Skyworks Solutions' (NASDAQ:SWKS) latest quarterly report clearly indicates that its days of high growth are over. Best known for supplying radio frequency chips to Apple, the chipmaker was having a ball when sales of the iPhone were soaring. But a saturating smartphone market has hamstrung the company's rapid growth over the past few quarters.

After a moderate sales decline last quarter, Skyworks anticipates $1 billion in revenue during the September-ended quarter, up just 1.5% from the prior-year period. By comparison, the company's revenue increased an impressive 18% year over year during the same period last year. So, Skyworks' dependence on the smartphone market for around 70% of its revenue isn't doing much to boost its results.

But investors are still upbeat about the company's prospects as it is pulling the right strings elsewhere to secure long-term growth.

Person pressing the home button on a smartphone.

Image Source: Getty Images.

The new catalyst

Skyworks' non-mobile business supplied nearly $270 million in revenue last quarter, accounting for just over 30% of total sales. By comparison, this segment was supplying 27% of its total revenue, or $243 million, in the year-ago period. So Skyworks is currently witnessing double-digit growth in the broad markets business, though it won't be surprising if it hits a higher gear.

Skyworks' broad markets business mainly consists of the fast-growing Internet of Things (IoT) vertical, where demand for the connectivity chips that the company sells is quite strong. The chipmaker's radio frequency front-end modules play a critical role in enabling communication between IoT devices by supporting multiple wireless protocols, boosting wireless signals, and improving power efficiency.

Not surprisingly, these chips are finding solid traction among various IoT applications, including smart cities, smart homes, and the automotive space. Philips, for instance, is using Skyworks' connectivity modules for powering streetlights, while Sierra Wireless is also tapping the chipmaker's solutions to make data cards for enabling machine-to-machine (M2M) connectivity.

These partnerships could turn out to be a big deal for Skyworks, as both Philips and Sierra are leaders in their fast-growing industries. According to TechSci Research, Philips dominates the global smart-lighting market that's growing in excess of 21% a year. Sierra, on the other hand, holds 33% of the global M2M market. Juniper Research estimates that global M2M connections will more than triple over the next five years, thanks to the growing proliferation of IoT devices.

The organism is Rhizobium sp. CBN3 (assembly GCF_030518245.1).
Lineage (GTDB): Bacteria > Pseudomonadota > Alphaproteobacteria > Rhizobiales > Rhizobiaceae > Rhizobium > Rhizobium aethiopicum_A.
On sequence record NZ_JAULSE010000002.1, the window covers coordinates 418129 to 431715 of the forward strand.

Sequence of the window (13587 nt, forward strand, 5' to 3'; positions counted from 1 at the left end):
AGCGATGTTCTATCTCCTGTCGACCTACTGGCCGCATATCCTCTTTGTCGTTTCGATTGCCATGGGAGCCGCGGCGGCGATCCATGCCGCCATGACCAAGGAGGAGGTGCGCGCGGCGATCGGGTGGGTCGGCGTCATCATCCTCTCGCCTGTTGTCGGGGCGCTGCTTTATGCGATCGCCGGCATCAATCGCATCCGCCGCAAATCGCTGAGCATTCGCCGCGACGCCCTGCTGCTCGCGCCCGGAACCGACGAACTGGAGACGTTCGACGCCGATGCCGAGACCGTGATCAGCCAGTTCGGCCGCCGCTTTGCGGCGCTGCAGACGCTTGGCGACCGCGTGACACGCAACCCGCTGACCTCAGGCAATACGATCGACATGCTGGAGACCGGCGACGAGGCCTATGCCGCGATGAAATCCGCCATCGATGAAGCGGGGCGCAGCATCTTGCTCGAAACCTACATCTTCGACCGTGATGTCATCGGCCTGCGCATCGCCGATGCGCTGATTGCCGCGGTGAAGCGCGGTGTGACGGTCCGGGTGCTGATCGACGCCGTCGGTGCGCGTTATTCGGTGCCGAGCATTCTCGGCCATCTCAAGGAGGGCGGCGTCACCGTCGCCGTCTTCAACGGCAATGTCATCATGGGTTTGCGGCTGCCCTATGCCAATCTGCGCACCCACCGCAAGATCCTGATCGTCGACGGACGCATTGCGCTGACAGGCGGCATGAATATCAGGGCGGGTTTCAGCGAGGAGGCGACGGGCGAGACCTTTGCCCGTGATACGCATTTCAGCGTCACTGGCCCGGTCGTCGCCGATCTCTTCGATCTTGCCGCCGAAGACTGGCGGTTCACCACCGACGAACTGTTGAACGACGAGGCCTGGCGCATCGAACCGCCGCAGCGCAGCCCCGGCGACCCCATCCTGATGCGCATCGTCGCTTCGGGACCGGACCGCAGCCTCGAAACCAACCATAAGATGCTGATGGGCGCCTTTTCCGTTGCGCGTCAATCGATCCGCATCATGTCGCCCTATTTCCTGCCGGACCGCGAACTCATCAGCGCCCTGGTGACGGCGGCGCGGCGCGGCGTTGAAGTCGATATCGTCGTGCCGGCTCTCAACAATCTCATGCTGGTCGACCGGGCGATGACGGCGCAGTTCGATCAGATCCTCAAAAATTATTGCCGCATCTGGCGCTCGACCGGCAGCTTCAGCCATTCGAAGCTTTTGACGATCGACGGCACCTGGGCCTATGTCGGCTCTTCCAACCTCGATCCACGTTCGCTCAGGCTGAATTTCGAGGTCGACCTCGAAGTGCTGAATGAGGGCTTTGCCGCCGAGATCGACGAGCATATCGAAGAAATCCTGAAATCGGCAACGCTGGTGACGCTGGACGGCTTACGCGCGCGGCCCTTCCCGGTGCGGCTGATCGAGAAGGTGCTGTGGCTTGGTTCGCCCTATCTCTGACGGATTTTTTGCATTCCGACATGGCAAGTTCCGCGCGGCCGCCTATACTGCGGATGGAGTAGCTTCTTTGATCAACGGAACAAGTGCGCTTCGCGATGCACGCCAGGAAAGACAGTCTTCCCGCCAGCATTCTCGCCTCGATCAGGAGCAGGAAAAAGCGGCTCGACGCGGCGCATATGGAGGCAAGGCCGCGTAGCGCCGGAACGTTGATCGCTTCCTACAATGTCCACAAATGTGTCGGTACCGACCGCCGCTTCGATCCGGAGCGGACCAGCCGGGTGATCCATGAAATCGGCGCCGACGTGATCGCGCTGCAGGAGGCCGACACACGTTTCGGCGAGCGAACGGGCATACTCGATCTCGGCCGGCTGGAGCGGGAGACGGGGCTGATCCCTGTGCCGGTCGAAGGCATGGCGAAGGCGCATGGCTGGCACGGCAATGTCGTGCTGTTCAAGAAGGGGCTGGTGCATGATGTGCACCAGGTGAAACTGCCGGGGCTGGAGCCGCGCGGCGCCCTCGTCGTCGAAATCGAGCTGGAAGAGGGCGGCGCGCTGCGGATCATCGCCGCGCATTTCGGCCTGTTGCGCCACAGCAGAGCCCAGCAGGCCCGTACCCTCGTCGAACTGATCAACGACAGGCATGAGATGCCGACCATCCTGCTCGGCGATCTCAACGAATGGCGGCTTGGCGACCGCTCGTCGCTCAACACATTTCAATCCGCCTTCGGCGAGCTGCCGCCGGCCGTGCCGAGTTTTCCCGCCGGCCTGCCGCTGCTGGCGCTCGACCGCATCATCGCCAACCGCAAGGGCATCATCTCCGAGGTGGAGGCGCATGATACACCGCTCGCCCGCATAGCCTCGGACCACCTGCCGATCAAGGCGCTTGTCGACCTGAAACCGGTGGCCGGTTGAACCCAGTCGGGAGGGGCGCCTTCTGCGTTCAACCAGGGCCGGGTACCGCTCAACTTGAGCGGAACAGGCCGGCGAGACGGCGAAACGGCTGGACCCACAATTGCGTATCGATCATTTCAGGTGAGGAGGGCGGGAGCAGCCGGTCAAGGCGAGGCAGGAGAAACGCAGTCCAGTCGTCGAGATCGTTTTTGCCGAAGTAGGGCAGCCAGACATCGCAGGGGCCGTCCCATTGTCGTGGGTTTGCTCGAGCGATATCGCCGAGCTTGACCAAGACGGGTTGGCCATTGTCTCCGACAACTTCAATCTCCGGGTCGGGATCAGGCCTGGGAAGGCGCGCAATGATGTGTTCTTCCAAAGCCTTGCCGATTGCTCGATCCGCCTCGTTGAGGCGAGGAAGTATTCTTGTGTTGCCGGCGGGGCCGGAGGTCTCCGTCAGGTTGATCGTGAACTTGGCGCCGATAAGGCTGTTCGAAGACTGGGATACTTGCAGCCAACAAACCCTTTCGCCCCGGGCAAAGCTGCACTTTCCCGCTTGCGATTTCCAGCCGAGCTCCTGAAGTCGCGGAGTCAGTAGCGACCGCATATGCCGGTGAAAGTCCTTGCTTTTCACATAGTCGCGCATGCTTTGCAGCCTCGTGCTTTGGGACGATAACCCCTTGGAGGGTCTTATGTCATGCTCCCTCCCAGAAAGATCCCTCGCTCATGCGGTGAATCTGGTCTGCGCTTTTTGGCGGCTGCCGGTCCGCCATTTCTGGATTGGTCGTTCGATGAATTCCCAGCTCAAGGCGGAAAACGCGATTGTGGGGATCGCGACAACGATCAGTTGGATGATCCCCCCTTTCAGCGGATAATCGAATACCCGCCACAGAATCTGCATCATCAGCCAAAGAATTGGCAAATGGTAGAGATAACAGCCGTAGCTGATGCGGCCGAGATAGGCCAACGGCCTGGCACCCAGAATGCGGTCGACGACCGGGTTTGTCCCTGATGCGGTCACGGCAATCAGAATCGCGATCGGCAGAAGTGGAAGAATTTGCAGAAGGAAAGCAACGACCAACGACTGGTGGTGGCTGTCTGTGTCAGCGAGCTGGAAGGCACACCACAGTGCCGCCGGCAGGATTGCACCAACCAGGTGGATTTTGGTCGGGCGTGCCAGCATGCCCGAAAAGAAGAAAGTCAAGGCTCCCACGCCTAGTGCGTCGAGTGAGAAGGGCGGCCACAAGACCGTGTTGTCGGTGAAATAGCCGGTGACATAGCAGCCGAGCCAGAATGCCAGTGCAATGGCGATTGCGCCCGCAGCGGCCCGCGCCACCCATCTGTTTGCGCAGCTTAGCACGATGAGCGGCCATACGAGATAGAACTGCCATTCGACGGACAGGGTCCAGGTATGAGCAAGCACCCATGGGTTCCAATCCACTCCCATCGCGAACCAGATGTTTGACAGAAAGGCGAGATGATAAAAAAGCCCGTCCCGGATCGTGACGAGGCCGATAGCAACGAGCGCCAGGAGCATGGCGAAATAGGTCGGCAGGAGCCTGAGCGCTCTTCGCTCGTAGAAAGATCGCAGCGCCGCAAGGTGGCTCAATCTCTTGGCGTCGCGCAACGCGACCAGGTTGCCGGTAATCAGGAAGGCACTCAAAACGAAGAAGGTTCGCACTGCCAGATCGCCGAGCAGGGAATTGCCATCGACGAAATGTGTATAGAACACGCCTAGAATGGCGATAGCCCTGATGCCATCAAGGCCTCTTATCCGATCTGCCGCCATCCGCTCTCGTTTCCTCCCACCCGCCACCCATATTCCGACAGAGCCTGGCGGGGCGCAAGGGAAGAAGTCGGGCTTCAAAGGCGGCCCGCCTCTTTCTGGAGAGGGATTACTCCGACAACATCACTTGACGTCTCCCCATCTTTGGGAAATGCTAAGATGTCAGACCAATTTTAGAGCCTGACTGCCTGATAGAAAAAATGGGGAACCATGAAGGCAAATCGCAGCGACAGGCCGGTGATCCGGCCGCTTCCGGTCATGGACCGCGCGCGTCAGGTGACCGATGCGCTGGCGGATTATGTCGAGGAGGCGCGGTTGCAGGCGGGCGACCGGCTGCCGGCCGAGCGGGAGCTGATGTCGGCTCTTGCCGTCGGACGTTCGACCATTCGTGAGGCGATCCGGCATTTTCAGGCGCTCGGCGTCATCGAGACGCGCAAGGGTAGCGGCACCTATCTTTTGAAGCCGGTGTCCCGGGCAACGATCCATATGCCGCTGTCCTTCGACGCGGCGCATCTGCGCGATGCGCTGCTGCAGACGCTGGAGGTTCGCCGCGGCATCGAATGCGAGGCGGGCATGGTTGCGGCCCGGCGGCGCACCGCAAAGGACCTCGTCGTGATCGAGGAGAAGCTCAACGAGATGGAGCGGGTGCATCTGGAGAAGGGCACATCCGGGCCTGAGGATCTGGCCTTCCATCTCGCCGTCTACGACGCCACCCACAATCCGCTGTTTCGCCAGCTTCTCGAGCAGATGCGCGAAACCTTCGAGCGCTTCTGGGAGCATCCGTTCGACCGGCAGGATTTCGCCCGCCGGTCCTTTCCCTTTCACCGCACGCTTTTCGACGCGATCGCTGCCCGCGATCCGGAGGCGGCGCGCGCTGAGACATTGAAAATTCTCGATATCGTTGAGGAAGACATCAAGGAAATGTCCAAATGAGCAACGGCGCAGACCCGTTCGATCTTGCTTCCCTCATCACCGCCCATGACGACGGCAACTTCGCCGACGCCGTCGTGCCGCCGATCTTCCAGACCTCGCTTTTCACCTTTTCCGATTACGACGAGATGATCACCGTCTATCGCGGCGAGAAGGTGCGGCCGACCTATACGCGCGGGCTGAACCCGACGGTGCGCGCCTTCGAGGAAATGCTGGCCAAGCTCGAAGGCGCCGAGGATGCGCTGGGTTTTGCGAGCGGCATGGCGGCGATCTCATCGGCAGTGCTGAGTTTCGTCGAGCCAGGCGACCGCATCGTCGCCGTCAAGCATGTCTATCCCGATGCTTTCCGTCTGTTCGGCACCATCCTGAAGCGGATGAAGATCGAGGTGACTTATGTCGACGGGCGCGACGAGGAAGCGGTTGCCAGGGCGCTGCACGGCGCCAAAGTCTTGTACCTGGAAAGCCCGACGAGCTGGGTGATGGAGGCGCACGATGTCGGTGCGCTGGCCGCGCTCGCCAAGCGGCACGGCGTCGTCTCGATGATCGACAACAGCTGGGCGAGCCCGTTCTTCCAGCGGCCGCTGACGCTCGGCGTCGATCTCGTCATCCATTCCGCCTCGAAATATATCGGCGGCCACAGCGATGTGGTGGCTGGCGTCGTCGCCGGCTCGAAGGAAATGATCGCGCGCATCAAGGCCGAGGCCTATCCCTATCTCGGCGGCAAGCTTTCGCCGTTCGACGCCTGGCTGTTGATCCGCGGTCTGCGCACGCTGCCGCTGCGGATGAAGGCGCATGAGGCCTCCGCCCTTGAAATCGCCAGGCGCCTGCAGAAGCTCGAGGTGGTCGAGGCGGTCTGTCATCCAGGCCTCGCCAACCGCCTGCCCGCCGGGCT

But these aren't Skyworks' only catalysts. The company has also trained its sights on automotive and smart home, recording design wins with the likes of BMW, General Motors, and Nest. Clearly, Skyworks Solutions has now turned its attention toward markets that will help it overcome the smartphone slump, and in a profitable manner, as evident from its improving margin profile.

This is just the beginning

As already mentioned, Skyworks was getting around 27% of its total revenue from the broad markets segment a year ago as compared with 30% right now. This isn't a huge jump by any standards, but it has been enough to boost the company's margins despite the smartphone slowdown.

SWKS Gross Profit Margin (TTM) data by YCharts

SWKS Gross Profit Margin (TTM) data by YCharts.

More important, the IoT market is still in its early phases of growth. The cellular IoT market that's key to Skyworks' growth should take off big time once 5G wireless technology is deployed. This is because 5G will be critical to the growth of IoT as it is much faster than the current 4G technology. For instance, downloading a high-definition movie using a 4G network takes minutes today, but 5G can do the download in seconds.

As such, IoT elements such as autonomous cars and other machine-to-machine connections could communicate with each other more efficiently. Skyworks is prepared to tap into this opportunity with the help of its Sky5 platform that contains a set of modules necessary to support the various spectrum bands needed to power the 5G network.

More important, the chipmaker's margins should get a nice boost once it starts selling more of its 5G solutions, as these chips should cost more. 5G uses extremely high spectrum bands with frequencies in the range of 30 GHz to 300 GHz. By comparison, 4G uses frequencies that are below 6 GHz, so the new wireless standard will require more antennas as well as front-end modules to integrate the new frequency bands and improve power efficiency at the same time.

As such, the complexity of the equipment to deploy 5G networks will lead to higher equipment costs and this should filter down to Skyworks' bottom line. This is possibly why analysts expect the company's earnings to grow closer to the mid-teens over the next five years, though it won't be surprising if it does better thanks to the IoT niches it is pursuing.